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Sunday October 3 1999
2:11 AM ET

Briton Finds Atlantis In Bolivia

By Carlos Quiroga

LA PAZ, Bolivia (Reuters) - The legendary lost continent of Atlantis, which was thought to be buried in a torrent of water, may sit 12,000 feet above sea level in Bolivia, a British explorer said Friday.

``It is time to officially declare to Bolivia and the world that Bolivia is where the legendary city most probably existed out of any other possible site in the world,'' Jim Allen told a press conference.

Allen, a former Royal Air Force photographic interpreter and author of ``Atlantis: the Andes Solution,'' has devoted the last 20 years of his life to prove his theory.

Allen believes that Quillacas, a town of 1,000 people located 187 miles south of capital city La Paz, was the center of the lost continent.

The town is in a volcanic area and its buildings are constructed with red and black rock in line with the description of Atlantis penned by the Greek philosopher Plato in the fourth century B.C., Allen said.

The Bolivian altiplano -- flooded by heavy rains tens of thousands of years ago -- has at least 50 characteristics that coincide with Plato's tale, Allen said. Perhaps the most important is the remains of an enormous channel 600 feet wide that matches Plato's description of Atlantis' irrigation canal.

The Greek sage also said the walls of the fabled city were plated in gold, silver, bronze, tin and ``orichalcum,'' a natural alloy of gold and copper found only in the Andes.'' Defenders of Allen's theory note all those metals are found close to Lake Poopo near La Paz.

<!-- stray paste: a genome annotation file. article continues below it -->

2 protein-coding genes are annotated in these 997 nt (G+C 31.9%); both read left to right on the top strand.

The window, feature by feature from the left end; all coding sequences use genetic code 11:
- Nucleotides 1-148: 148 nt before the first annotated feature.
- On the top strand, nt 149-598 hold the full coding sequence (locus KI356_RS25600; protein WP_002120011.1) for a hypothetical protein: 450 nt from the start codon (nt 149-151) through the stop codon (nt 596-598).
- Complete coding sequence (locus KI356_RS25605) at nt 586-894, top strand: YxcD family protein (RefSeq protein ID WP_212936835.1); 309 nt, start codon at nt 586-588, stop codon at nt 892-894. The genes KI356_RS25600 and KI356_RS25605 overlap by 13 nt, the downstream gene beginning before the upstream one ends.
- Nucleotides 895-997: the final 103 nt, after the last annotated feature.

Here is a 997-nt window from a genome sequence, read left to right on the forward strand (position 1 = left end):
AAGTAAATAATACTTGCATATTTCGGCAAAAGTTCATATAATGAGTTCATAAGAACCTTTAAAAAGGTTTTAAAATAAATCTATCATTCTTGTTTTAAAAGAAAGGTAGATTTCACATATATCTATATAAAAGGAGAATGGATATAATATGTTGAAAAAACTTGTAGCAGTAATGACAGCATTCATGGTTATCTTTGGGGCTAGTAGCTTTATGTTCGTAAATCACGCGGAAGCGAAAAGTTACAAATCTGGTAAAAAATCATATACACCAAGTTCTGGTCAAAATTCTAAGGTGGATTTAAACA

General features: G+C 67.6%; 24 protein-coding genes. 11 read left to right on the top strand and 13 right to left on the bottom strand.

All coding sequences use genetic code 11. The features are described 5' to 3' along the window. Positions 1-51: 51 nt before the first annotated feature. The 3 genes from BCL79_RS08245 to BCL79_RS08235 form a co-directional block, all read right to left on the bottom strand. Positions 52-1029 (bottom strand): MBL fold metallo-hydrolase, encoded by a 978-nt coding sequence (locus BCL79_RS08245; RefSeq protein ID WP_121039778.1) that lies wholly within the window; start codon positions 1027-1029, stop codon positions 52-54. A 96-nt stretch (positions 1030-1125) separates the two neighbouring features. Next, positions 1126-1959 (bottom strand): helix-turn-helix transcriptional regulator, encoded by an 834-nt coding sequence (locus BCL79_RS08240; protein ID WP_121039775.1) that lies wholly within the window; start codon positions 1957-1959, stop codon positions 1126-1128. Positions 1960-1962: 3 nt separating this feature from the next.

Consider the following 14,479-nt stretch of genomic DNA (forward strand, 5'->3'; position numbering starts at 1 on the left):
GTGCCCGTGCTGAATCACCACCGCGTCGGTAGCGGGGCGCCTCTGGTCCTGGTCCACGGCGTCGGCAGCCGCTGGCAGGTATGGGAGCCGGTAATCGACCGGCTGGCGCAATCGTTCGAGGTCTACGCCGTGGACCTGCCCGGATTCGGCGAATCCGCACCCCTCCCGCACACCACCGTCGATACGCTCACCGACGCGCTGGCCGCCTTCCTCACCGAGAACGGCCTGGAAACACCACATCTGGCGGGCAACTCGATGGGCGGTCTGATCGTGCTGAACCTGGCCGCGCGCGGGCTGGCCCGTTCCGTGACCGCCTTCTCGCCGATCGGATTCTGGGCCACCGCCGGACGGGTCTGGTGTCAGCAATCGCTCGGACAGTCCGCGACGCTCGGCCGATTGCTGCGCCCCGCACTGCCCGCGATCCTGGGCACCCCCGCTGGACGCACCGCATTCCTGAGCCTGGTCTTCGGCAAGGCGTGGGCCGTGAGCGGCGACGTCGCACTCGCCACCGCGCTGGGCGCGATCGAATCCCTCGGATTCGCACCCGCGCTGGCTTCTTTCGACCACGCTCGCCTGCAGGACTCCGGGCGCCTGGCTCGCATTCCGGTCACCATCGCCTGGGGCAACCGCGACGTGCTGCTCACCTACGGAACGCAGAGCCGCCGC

Plato, who wrote of the demise of the splendid civilization, depicted Atlantis as a series of islands, with one dwarfing the others in size.

``The whole region rose sheer out of the sea to a great height, but the part about the city was all smooth plain, enclosing it round about and being itself encircled by mountains that stretched as far as the sea,'' the philosopher wrote.

Bolivian congressman Jose Luis Paredes and geologist Carlos Aliaga hailed Allen's announcement as ``transcending international borders''.

The altiplano takes up 10 percent of Bolivia and is the largest plain in the world. It is flanked by the Andes mountains, which to the west extends almost to the Pacific Ocean.

The plateau was flooded periodically by heavy rains and covered by an inland sea between 25,000 and 40,000 years ago. The receding waters left behind two enormous lakes, Poopo and Titicaca.

``South Americans shouldn't call themselves South Americans, but rather Atlantians,'' Allen said.


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